The West Hempstead School District’s proposed spending plan for the 2020-21 school year features numerous facility upgrades, including safety and security improvements throughout the district, a pre-K center at Chestnut Street School and a media center at the high school, among other initiatives.
The district proposed a budget of about $65.6 million, an increase of 3.22 percent, at the Board of Education’s March 3 meeting — which was attended by three members of the public.
“People are going to vote down this proposed budget, and it’s because people are extremely uninformed,” said Victoria Sharvin, a district parent who comprised one-third of the audience. “It’s going to hurt the children of our community. These meetings are crucial, as that is where firsthand information is given and questions are able to be answered to the best of everyone’s abilities.”
Sharvin added that she had faith in the district, and hoped that more parents would attend future meetings. “I’m comfortable stating that I know that this proposed budget has been analyzed and reanalyzed ad nauseam,” she said.
The district did not indicate how much taxes would go up next year.
Joel Press, the assistant superintendent for curriculum and instruction, who helped to prepare the proposal, detailed many of the district’s recent upgrades. Science classrooms in the middle school and high school were updated; new elevators were installed at Cornwell Avenue Elementary School, George Washington Intermediate School and the middle school; and an emergency generator was installed at the high school.
“We are continuing to move forward with the development of our instructional spaces and our educational programs,” Press said, “to really turn our students into 21st-century learners by providing them with the facilities needed for 21st-century education.”
One of the budgetary challenges is busing. The district’s bus company, the Queens-based Rivlab Transportation Corp., went out of business in October. “Recently we have been severely impacted by a nationwide shortage of school bus drivers,” Rivlab’s operations manager, David Riveles, wrote in a letter to the schools it serviced. “In the last few years our costs, especially labor and insurance, have skyrocketed and had made competition with some of the larger companies impossible.”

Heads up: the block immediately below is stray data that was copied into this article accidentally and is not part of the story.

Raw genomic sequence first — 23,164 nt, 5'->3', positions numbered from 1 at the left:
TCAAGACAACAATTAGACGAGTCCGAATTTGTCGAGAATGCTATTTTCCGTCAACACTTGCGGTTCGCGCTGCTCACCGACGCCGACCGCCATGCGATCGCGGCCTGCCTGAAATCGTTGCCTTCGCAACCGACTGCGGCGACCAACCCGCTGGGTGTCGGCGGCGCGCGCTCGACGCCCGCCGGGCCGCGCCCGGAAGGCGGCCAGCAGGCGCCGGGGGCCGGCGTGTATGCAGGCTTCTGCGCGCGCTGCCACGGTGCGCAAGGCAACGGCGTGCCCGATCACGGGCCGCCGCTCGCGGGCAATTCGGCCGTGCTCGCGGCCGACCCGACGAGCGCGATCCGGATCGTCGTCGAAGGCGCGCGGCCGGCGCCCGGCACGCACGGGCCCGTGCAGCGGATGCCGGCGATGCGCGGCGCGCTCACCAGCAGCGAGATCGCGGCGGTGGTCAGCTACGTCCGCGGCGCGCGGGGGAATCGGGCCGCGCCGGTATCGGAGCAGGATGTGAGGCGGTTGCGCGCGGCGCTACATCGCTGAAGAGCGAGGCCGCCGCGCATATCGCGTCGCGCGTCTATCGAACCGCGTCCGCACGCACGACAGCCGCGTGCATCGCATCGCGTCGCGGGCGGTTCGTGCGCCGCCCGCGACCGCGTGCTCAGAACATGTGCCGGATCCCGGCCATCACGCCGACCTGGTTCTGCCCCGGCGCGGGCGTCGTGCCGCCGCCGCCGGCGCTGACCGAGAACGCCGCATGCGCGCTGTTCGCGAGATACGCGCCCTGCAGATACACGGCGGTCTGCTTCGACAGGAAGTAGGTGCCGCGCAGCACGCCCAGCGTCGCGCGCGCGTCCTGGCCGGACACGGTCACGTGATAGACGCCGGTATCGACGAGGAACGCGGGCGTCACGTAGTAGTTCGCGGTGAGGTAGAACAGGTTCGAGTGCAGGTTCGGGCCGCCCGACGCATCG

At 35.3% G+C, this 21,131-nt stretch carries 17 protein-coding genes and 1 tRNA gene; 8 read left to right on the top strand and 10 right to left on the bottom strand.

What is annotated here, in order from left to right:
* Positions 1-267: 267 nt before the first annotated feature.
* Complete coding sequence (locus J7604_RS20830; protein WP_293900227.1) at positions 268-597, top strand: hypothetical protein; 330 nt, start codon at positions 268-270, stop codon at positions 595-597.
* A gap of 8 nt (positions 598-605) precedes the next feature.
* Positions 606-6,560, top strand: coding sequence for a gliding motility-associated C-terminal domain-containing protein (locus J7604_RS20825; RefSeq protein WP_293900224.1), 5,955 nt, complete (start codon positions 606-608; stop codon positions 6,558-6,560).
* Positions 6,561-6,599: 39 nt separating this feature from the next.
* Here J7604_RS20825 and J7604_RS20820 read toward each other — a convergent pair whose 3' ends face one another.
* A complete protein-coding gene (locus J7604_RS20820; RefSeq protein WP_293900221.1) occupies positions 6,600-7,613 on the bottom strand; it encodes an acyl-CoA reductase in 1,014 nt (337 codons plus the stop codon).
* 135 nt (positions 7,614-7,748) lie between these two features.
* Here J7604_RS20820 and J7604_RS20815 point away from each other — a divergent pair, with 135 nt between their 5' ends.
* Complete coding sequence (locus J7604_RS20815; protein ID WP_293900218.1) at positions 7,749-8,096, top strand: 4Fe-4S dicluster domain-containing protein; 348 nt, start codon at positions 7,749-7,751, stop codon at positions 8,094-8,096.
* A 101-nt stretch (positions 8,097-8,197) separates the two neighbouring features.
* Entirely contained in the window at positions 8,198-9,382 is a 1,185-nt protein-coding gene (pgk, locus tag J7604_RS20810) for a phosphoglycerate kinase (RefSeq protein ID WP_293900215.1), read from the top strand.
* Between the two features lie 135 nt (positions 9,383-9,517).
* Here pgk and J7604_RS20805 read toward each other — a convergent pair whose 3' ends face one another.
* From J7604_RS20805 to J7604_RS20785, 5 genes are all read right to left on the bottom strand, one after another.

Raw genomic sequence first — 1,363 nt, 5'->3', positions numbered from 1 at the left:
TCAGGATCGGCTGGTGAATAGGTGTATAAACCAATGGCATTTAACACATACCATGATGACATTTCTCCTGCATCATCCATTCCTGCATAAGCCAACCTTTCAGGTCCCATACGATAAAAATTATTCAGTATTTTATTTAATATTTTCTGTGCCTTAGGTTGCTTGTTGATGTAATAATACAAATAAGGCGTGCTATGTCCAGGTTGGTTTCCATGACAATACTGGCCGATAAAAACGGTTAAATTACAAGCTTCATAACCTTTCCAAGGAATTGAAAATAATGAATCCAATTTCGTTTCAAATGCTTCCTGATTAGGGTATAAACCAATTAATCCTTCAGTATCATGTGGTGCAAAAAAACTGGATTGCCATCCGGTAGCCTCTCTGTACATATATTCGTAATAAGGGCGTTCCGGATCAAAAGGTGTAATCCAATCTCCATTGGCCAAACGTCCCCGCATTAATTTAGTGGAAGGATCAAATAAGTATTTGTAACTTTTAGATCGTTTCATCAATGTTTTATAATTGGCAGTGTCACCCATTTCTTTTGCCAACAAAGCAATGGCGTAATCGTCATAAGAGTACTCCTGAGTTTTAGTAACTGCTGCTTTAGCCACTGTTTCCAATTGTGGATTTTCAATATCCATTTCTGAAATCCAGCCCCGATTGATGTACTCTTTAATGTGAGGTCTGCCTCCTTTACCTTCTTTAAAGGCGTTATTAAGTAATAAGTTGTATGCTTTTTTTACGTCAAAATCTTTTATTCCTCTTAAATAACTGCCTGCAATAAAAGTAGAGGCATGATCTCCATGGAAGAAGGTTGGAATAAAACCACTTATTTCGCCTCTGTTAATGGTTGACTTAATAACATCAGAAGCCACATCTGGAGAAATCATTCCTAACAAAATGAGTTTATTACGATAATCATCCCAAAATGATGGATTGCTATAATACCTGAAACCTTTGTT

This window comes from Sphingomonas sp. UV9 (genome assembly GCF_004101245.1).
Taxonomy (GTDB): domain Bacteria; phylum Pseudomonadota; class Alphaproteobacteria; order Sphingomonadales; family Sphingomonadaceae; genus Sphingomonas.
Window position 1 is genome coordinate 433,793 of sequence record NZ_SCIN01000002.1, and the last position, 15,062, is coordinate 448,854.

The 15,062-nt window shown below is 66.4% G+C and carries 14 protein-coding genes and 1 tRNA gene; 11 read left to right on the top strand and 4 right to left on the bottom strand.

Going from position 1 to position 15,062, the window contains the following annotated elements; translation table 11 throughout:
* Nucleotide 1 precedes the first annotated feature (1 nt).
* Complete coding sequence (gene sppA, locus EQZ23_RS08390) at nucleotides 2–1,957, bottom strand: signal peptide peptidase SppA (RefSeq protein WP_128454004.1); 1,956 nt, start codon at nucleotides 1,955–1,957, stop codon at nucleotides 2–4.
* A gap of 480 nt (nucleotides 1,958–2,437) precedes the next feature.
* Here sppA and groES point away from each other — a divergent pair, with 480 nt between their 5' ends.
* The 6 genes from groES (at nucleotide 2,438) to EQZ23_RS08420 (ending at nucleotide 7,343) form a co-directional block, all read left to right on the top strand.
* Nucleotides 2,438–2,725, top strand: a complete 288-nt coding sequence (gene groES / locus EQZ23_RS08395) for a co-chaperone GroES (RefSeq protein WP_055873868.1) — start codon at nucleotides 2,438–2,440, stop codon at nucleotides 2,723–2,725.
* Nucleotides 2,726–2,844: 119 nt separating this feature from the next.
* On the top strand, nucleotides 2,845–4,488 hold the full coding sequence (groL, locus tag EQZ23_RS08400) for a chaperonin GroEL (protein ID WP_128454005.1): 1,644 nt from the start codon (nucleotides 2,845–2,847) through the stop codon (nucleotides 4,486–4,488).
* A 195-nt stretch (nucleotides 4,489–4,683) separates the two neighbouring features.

District Superintendent Daniel Rehman said the company was bought out by WE Transport. The district is projecting an increase in transportation costs of $850,000, to $5.6 million, in the 2020-21 budget.
“WE Transport promised to honor the contract this year, but they’re not going to honor it moving forward,” Rehman said. “We put out a [request for proposal] to potentially look for another company.”
Another potential challenge, he said, is Gov. Andrew Cuomo’s changes to foundation aid, which is the main source of state funding for public schools in New York state. Rehman said that Cuomo’s decision to roll expenses such as technology, BOCES, and transportation all into foundation aid could be an issue going forward.
“With our projected budget . . . and with the busing going up, if that gets capped, that becomes a problem for us,” Rehman said, referring to the state cap on tax levy increases of roughly 2 percent. The tax levy — the total amount that the district must collect to meet expenses — for the 2020-21 will be roughly $48.2 million, an increase of 2.96 percent, which is below the district’s allowable increase.
The board will hold its next budget forum on March 24 in the high school’s videoconference room.